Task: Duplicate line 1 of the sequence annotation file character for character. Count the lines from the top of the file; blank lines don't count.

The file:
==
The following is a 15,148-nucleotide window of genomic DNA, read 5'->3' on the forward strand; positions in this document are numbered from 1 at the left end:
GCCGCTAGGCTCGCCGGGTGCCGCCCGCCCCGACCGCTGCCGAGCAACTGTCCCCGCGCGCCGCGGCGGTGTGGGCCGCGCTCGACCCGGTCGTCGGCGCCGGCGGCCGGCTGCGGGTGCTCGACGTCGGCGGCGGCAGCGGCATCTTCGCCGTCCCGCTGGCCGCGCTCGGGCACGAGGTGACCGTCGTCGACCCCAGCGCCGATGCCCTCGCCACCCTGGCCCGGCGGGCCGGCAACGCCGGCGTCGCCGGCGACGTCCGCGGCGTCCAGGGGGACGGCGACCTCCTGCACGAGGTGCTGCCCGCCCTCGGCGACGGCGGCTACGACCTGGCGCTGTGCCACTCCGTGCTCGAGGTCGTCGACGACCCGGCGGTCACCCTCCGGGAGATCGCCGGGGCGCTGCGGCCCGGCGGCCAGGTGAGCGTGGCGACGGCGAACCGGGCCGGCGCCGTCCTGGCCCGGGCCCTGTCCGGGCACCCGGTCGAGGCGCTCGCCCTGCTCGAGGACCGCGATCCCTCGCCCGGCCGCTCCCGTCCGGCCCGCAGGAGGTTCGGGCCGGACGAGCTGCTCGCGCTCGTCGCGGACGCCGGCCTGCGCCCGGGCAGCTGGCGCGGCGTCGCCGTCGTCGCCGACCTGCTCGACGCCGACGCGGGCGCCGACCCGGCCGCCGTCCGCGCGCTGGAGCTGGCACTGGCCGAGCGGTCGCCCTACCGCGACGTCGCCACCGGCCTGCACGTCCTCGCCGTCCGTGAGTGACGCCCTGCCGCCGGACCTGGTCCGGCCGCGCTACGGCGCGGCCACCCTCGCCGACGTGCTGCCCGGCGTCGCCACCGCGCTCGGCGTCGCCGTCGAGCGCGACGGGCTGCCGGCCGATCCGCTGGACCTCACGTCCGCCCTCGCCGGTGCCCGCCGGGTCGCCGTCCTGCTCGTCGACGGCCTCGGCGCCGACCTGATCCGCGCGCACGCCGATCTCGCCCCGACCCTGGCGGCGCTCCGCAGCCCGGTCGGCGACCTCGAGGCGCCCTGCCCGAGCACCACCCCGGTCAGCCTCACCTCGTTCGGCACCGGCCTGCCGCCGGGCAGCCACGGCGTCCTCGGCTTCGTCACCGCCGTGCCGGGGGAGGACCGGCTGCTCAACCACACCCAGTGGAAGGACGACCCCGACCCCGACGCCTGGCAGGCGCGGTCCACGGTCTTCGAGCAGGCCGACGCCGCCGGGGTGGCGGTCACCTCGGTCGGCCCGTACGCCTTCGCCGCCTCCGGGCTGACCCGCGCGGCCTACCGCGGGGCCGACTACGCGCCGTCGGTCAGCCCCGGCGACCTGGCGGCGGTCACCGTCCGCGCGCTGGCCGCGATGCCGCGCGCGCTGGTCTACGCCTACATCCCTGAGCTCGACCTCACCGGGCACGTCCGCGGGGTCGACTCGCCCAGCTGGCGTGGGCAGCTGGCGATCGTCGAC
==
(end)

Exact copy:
The following is a 15,148-nucleotide window of genomic DNA, read 5'->3' on the forward strand; positions in this document are numbered from 1 at the left end: